Designing Agents’ Behaviors and Interactions within the Framework of ADELFE Methodology

  • Carole Bernon
  • Valérie Camps
  • Marie-Pierre Gleizes
  • Gauthier Picard
Conference paper
Part of the Lecture Notes in Computer Science book series (LNCS, volume 3071)


ADELFE is a methodology devoted to software engineering of adaptive multi-agent systems. Adaptive software is used in situations in which the environment is unpredictable or the system is open; in these cases designers cannot implement a global control on the system and cannot list all situations that the system has to be faced with. To solve this problem ADELFE guarantees that the software is developed according to the AMAS (Adaptive Multi-Agent System) theory2. This theory, based on self-organizing multi-agent systems, enables to build systems in which agents only pursue a local goal while trying to keep cooperative relations with other agents embedded in the system. ADELFE is linked with OpenTool, a commercialized graphical tool which supports UML notation. The paper focuses on the extension of OpenTool to take into account AMAS theory in designing agents’ behaviors. The modifications concern static aspects, by adding specific stereotypes, and dynamic aspects, with the automatic transformations from Agent Interaction Protocols into state machines. Then state machines simulate agent behaviors and enable testing and validating them.


Multiagent System Finite State Machine Cooperative Agent Designing Agent Cooperation Module 
These keywords were added by machine and not by the authors. This process is experimental and the keywords may be updated as the learning algorithm improves.


Unable to display preview. Download preview PDF.

Unable to display preview. Download preview PDF.


  1. 1.
    Bernon, C., Gleizes, M.-P., Peyruqueou, S., Picard, G.: ADELFE, a Methodology for Adaptive Multi-Agent Systems Engineering. In: Petta, P., Tolksdorf, R., Zambonelli, F. (eds.) ESAW 2002. LNCS (LNAI), vol. 2577, pp. 156–169. Springer, Heidelberg (2003)CrossRefGoogle Scholar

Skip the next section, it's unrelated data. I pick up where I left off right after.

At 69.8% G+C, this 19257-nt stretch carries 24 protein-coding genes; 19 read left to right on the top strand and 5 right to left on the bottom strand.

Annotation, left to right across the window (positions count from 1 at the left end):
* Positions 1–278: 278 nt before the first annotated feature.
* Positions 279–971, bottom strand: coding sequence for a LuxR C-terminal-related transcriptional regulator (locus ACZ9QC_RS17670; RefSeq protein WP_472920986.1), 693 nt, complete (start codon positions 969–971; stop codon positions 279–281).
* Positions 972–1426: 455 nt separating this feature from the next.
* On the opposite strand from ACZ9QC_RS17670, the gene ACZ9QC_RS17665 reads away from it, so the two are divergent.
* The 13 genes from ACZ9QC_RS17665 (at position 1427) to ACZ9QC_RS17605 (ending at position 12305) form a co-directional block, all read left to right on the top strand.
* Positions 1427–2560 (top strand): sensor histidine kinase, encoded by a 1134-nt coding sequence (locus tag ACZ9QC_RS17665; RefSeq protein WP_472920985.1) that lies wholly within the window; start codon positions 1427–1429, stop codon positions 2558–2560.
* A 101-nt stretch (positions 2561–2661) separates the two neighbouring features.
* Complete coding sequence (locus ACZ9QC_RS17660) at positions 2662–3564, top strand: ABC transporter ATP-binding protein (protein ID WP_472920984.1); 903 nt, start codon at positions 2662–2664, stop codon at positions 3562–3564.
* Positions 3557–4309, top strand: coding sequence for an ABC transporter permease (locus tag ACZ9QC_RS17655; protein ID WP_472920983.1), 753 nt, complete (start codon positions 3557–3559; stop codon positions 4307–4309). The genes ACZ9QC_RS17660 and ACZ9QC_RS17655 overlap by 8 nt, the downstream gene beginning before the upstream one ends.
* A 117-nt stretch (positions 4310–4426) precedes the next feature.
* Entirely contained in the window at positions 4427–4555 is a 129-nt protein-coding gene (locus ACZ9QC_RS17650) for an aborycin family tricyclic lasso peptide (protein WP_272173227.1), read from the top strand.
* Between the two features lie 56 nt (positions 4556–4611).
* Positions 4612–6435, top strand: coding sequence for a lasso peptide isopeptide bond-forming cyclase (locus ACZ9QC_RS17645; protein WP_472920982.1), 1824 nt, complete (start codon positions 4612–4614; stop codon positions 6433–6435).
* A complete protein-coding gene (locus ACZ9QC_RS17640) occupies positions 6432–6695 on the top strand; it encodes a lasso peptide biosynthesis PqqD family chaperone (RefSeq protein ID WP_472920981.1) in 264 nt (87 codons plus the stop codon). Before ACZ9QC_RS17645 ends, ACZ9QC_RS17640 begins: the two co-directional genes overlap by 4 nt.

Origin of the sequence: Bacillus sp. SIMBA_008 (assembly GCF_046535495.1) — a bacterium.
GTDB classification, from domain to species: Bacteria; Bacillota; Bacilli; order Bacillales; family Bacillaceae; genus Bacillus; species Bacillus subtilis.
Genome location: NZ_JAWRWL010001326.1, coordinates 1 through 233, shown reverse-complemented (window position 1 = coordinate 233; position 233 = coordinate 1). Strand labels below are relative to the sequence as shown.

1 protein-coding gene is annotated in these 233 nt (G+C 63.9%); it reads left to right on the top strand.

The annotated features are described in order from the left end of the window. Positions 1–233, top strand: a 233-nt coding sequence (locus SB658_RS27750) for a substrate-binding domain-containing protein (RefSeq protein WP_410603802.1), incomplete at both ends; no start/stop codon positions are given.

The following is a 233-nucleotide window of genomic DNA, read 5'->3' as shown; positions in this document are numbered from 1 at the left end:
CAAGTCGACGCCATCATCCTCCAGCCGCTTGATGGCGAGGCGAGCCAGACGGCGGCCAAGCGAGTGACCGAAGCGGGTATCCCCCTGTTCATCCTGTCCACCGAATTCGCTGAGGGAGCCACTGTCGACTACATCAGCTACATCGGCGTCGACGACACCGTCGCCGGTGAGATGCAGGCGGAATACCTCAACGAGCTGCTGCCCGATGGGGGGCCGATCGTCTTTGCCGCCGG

2. 2.
    Brazier, F.M., Jonker, C.M., Treur, J.: Compositional design and reuse of a generic agent model. In: Proceeding of Knowledge Acquisition Workshop - KAW 1999 (1999)Google Scholar
  3. 3.
    Capera, D., Georgé, J.-P., Gleizes, M.-P., Glize, P.: The AMAS Theory for Complex Problem Solving Based on Self-organizing Cooperative Agents. In: 1st International Workshop on Theory And Practice of Open Computational Systems (TAPOCS 2003) at 12th IEEE International Workshops on Enabling Technologies (WETICE 2003), Infrastructure for Collaborative Enterprises, Linz, Austria, June 9-11, pp. 383–388. IEEE CS, Los Alamitos (2003)Google Scholar
  4. 4.
    Castro, J., Kolp, M., Mylopoulos, J.: A Requirements-driven Development Methodol-ogy. In: Dittrich, K.R., Geppert, A., Norrie, M.C. (eds.) CAiSE 2001. LNCS, vol. 2068, p. 108. Springer, Heidelberg (2001)CrossRefGoogle Scholar
  5. 5.
    Cossentino, M.: Different Perspectives in Designing Multi-Agent System. In: AgeS 2002 (Agent Technology and Software Engineering) Workshop at NodE 2002, Erfurt, Germany (October 2002)Google Scholar
  6. 6.
    DeLoach, S.: Analysis and Design Using MaSE and agentTool. In: 12th Midwest A.I. and Cognitive Science Conference (MAICS 2001), Ohio (2001)Google Scholar
  7. 7.
    Desfray, P.: UML Profiles Versus Metamodel Extensions: An Ongoing Debate. In: OMG’s UML Workshops: UML in Enterprise: Modeling CORBA, Components, XML/XMI and Metadata Workshop (November 2000)Google Scholar
  8. 8.
    Eurescom, Project P907-GI - MESSAGE: Methodology for Engineering Systems of Software Agents, Deliverable 1 - Initial Methodology,
  9. 9.
    Georgé, J.-P., Gleizes, M.-P., Glize, P., Régis, C.: Real-time Simulation for Flood Forecast: an Adaptive Multi-Agent System STAFF. In: Proc. of the AISB 2003 symposium on Adaptive Agents and Multi-Agent Systems, Univ. of Wales, Aberystwyth (2003)Google Scholar